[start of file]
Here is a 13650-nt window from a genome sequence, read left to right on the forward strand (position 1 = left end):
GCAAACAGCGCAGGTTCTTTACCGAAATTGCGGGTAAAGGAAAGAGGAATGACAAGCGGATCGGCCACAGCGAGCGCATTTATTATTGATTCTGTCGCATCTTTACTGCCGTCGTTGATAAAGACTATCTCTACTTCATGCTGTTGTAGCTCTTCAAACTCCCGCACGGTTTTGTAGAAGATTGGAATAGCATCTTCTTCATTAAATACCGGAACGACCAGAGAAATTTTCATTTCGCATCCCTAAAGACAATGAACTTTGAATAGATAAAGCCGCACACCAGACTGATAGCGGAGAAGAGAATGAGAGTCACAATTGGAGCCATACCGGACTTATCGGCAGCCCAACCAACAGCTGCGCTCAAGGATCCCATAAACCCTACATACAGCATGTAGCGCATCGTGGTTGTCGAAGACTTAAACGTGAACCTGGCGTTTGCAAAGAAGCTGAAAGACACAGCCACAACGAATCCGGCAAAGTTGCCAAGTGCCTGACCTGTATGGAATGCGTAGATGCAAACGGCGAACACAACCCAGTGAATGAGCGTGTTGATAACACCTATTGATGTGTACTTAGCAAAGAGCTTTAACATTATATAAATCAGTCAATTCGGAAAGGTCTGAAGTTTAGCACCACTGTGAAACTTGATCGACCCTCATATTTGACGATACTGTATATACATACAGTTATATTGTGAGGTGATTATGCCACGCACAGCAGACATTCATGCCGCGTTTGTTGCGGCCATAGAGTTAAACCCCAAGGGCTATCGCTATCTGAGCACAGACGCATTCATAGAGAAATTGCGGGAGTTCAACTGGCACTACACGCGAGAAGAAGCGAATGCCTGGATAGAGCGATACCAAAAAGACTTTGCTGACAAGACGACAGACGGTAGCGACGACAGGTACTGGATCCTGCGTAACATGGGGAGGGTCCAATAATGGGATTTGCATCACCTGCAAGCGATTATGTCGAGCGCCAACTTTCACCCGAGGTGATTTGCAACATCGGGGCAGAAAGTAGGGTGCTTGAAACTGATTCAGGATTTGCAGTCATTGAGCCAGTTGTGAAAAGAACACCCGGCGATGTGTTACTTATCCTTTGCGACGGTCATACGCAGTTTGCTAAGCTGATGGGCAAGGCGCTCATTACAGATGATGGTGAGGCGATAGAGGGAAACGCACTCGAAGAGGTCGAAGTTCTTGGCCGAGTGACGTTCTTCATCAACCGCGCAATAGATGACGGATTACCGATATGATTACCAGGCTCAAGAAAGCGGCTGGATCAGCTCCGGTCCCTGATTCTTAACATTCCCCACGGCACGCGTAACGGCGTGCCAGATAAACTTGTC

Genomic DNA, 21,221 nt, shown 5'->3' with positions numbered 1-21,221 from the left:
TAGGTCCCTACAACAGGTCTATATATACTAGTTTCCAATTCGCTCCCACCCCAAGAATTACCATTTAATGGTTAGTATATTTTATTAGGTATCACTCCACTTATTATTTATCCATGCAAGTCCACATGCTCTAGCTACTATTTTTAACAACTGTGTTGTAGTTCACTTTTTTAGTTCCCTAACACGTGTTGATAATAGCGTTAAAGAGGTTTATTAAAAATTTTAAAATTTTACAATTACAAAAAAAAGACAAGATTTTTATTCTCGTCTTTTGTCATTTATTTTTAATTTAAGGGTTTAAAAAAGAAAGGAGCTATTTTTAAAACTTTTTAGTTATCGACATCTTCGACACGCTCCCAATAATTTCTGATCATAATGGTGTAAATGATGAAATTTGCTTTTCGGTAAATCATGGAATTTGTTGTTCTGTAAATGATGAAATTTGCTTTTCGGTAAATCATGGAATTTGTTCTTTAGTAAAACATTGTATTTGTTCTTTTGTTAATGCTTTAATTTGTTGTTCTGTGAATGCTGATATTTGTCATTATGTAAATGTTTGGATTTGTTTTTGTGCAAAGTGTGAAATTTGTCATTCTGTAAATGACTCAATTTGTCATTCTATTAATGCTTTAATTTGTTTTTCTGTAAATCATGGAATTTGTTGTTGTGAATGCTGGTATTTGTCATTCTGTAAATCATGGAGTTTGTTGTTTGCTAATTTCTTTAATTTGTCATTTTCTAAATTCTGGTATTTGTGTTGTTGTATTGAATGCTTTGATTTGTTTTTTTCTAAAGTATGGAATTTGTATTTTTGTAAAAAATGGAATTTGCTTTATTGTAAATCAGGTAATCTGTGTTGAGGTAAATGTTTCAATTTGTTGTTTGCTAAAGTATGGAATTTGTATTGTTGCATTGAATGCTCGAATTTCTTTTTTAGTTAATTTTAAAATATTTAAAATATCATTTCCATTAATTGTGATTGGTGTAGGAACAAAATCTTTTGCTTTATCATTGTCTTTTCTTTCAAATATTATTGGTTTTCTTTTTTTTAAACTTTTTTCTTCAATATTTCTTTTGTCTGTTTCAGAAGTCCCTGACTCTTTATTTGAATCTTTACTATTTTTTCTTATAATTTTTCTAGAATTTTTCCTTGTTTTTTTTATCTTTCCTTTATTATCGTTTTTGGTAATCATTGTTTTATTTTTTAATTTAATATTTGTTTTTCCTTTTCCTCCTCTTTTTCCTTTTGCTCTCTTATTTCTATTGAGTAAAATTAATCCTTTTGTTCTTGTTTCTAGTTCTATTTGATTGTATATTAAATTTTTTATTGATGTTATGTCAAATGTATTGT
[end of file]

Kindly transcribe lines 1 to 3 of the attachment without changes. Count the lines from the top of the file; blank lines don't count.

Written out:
Here is a 13650-nt window from a genome sequence, read left to right on the forward strand (position 1 = left end):
GCAAACAGCGCAGGTTCTTTACCGAAATTGCGGGTAAAGGAAAGAGGAATGACAAGCGGATCGGCCACAGCGAGCGCATTTATTATTGATTCTGTCGCATCTTTACTGCCGTCGTTGATAAAGACTATCTCTACTTCATGCTGTTGTAGCTCTTCAAACTCCCGCACGGTTTTGTAGAAGATTGGAATAGCATCTTCTTCATTAAATACCGGAACGACCAGAGAAATTTTCATTTCGCATCCCTAAAGACAATGAACTTTGAATAGATAAAGCCGCACACCAGACTGATAGCGGAGAAGAGAATGAGAGTCACAATTGGAGCCATACCGGACTTATCGGCAGCCCAACCAACAGCTGCGCTCAAGGATCCCATAAACCCTACATACAGCATGTAGCGCATCGTGGTTGTCGAAGACTTAAACGTGAACCTGGCGTTTGCAAAGAAGCTGAAAGACACAGCCACAACGAATCCGGCAAAGTTGCCAAGTGCCTGACCTGTATGGAATGCGTAGATGCAAACGGCGAACACAACCCAGTGAATGAGCGTGTTGATAACACCTATTGATGTGTACTTAGCAAAGAGCTTTAACATTATATAAATCAGTCAATTCGGAAAGGTCTGAAGTTTAGCACCACTGTGAAACTTGATCGACCCTCATATTTGACGATACTGTATATACATACAGTTATATTGTGAGGTGATTATGCCACGCACAGCAGACATTCATGCCGCGTTTGTTGCGGCCATAGAGTTAAACCCCAAGGGCTATCGCTATCTGAGCACAGACGCATTCATAGAGAAATTGCGGGAGTTCAACTGGCACTACACGCGAGAAGAAGCGAATGCCTGGATAGAGCGATACCAAAAAGACTTTGCTGACAAGACGACAGACGGTAGCGACGACAGGTACTGGATCCTGCGTAACATGGGGAGGGTCCAATAATGGGATTTGCATCACCTGCAAGCGATTATGTCGAGCGCCAACTTTCACCCGAGGTGATTTGCAACATCGGGGCAGAAAGTAGGGTGCTTGAAACTGATTCAGGATTTGCAGTCATTGAGCCAGTTGTGAAAAGAACACCCGGCGATGTGTTACTTATCCTTTGCGACGGTCATACGCAGTTTGCTAAGCTGATGGGCAAGGCGCTCATTACAGATGATGGTGAGGCGATAGAGGGAAACGCACTCGAAGAGGTCGAAGTTCTTGGCCGAGTGACGTTCTTCATCAACCGCGCAATAGATGACGGATTACCGATATGATTACCAGGCTCAAGAAAGCGGCTGGATCAGCTCCGGTCCCTGATTCTTAACATTCCCCACGGCACGCGTAACGGCGTGCCAGATAAACTTGTC

Genomic DNA, 21,221 nt, shown 5'->3' with positions numbered 1-21,221 from the left: